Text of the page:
Anton Casey has put the behaviour of wealthy ex-pats living in Singapore under the spotlight by launching an arrogant rant against "poor people."
Yet the 39-year-old is far from alone in raising the ire of Singaporeans who are forced to share their homeland with foreigners who are seemingly oblivious - or indifferent - to how their bad behaviour alienates the native residents whose guests they are.
British wealth manager Casey is currently mired in public odium following his Facebook posts about having to take public transport on the island because his Porsche convertible was in for repairs. Ironically, he whined about having to "wash off the stench" of Singpore's tram system in his offensive posts. But this new veneer of arrogance on his reputation is proving more difficult to scrub clean.
Unconfirmed reports on Friday claimed Casey was spotted boarding a flight at Changi airport on the island to escape the public backlash sparked by his odious posts.
Casey's descent into a figure of contempt and loathing is only the latest among foreigners living in Singapore. Private bankers, bonus bandits and assorted chancers come from all around the world to make millions in the city-state and live in luxury in a sun-drenched climate. Around 40% of all residents are from abroad.
By heaping scorn on people with less money than him, Casey was merely reinforcing a stereotype of all foreigners as arrogant and deluded – living in a world of their own pomposity and completely blinded by wealth and its trappings.
The image has been fostered by other ex-pats behaving badly in Singapore. Top of the buffoonery list probably belongs to Olivier Desbarres, the head of Barclay's FX Asia - who was swiftly made 'ex' head of the division after he went in to meltdown by ranting at construction workers because he disliked the noise in 2012.
Yelling his head off, flailing his arms about and throwing objects around, Desbarres resembled a small baby transposed into a podgy middle-aged man's body. Calling construction workers "Chinese f*****g animals" probably sealed his fate. A man who boasted of having "significant resources" made himself unemployed. Desbarres' lengthy rant lives on forever on YouTube.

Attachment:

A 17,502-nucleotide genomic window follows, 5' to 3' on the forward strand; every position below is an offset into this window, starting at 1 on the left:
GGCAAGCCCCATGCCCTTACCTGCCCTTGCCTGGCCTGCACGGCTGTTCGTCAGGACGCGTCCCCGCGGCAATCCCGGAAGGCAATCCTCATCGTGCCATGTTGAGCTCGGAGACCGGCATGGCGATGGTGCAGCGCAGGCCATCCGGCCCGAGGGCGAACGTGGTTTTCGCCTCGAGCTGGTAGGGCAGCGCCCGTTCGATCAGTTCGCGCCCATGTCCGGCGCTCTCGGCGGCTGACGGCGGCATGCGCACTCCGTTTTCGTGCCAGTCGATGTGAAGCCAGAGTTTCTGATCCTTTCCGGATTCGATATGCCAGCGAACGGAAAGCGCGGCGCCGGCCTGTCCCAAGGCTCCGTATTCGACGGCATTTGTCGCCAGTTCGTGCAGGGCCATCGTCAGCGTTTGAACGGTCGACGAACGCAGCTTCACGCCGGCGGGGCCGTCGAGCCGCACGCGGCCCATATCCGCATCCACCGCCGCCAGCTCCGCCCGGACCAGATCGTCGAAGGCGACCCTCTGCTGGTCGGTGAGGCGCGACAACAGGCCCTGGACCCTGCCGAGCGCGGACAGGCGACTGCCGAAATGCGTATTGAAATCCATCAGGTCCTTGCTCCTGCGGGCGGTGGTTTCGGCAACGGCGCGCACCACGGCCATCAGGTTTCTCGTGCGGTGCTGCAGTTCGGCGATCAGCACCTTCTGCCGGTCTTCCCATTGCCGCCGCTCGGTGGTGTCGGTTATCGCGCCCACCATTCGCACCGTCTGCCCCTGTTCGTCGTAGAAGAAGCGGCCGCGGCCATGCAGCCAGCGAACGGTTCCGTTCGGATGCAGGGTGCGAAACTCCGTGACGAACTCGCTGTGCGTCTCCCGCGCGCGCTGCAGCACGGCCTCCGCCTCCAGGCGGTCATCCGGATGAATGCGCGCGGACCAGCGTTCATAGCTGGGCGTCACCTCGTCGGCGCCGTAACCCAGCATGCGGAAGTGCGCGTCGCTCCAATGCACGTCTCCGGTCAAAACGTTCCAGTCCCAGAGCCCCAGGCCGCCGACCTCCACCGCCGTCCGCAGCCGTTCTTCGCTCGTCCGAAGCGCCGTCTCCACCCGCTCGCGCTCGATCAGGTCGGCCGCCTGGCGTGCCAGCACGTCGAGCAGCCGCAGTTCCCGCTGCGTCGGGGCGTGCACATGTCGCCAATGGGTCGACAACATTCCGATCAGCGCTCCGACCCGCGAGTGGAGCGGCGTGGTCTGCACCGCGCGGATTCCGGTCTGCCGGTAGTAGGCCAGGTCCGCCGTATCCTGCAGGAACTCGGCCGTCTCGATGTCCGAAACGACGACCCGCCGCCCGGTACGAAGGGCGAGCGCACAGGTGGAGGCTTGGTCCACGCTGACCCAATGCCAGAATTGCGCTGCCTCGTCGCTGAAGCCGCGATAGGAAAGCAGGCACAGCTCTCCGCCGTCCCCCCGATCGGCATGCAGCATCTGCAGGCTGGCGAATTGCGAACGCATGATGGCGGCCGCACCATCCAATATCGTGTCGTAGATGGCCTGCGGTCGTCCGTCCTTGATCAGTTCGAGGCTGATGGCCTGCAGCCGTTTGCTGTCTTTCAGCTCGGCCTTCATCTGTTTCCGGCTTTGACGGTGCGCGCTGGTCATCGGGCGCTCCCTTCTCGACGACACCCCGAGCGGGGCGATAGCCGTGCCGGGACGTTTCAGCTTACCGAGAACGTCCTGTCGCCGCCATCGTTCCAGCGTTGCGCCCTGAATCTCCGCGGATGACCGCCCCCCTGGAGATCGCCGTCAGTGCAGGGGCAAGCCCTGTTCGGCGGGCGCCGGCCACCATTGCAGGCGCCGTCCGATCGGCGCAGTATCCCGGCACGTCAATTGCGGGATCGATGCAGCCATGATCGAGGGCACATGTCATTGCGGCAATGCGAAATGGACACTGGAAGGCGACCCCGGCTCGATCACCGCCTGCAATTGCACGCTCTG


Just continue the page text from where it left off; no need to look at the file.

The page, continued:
Even more serious than Desbarres' self-defeating venting of spleen was the case of Swiss ex-pat Juerg Buergin. UBS bank's executive director of operations had sex with an underage girl and was jailed for the paedophile offence last year. Buergin, 41, stood up at his trial and claimed he was the real victim and that the child prostitute and her pimp had stitched him up. The ploy failed and the UBS chief was convicted of two counts of having sex with a minor.
His appeal against his four-month sentence was rejected. Prosecutors in Singapore charged 51 other people for sex with the prostitute.
Another ex-pat in Singapore who sullied the already tarnished image of foreign residents was New Zealander Robert Stephen Dahlberg, 35. He dragged down the reputation of ex-pats still further by fleeing justice after being charged over his part in a violent assault on a man who tried to help a taxi driver during a brawl.
Dahlberg was in a group of foreigners who stormed out of a bar without paying and then began beating up a taxi driver. Dahlberg – who enjoyed posing for publicity photos like a pretend boxer - slammed his victim against a pillar and then kicked him in the face. But cowardly Dahlberg then jumped bail, before emerging a year later and whining – via his father - that the experience had taken a "huge emotional toll" on him. He was locked up for five months.
Disrespectful, Macho, Arrogant, Manipulative, Sexist?
These extreme examples provide clues about why the reputation of ex-pats in Singapore is currently in the gutter. Moves are now afoot to stem the tide of foreigners coming to the country who treat it like their own personal playground. From later this year, jobs must be advertised locally for two months before applications from overseas can be considered, while questions are being asked in society about under-reliance on native labour.
Singaporeans in the street may complain, but at least they don't have to live with the likes of Casey, Desbarres, et al. And spare a thought for the WAGs.
A woman calling herself Anna has lifted the lid on her life with an ex-pat westerner in Singaore. Writing for The Real Singapore – which describes itself as the voice of "average Singaporeans", she said her unnamed high-rolling partner was a tight-fisted scrooge, who was wracked with status anxieties relating to furniture.
Describing the ordeal of her relationship with an ex-pat, Anna said: "I didn't even know how rich he was until years later. He was a millionaire even when we first lived together, but we split the rent 50/50.
"Some of the women had sweet husbands who'd do things like sneak money into their purses to save them the embarrassment of them having to ask. But a good chunk of them were like mine, disrespectful, macho, arrogant, selfish, rude, manipulative, sexist and at times intimidating. Their behaviour wasn't reserved just for their ever tolerant wives, they'd also bully and ridicule waitresses, taxi drivers, maids or anyone else they felt unworthy of their respect."
She added: "How sad, that with such opportunities presented to the Anton Caseys, they choose to do the most predictable thing. Do they not wonder sometimes whether there might be something more worthwhile to do with our short time on earth than to make loads of money?"
If reports are correct, Anton Casey has chosen the right time for a holiday.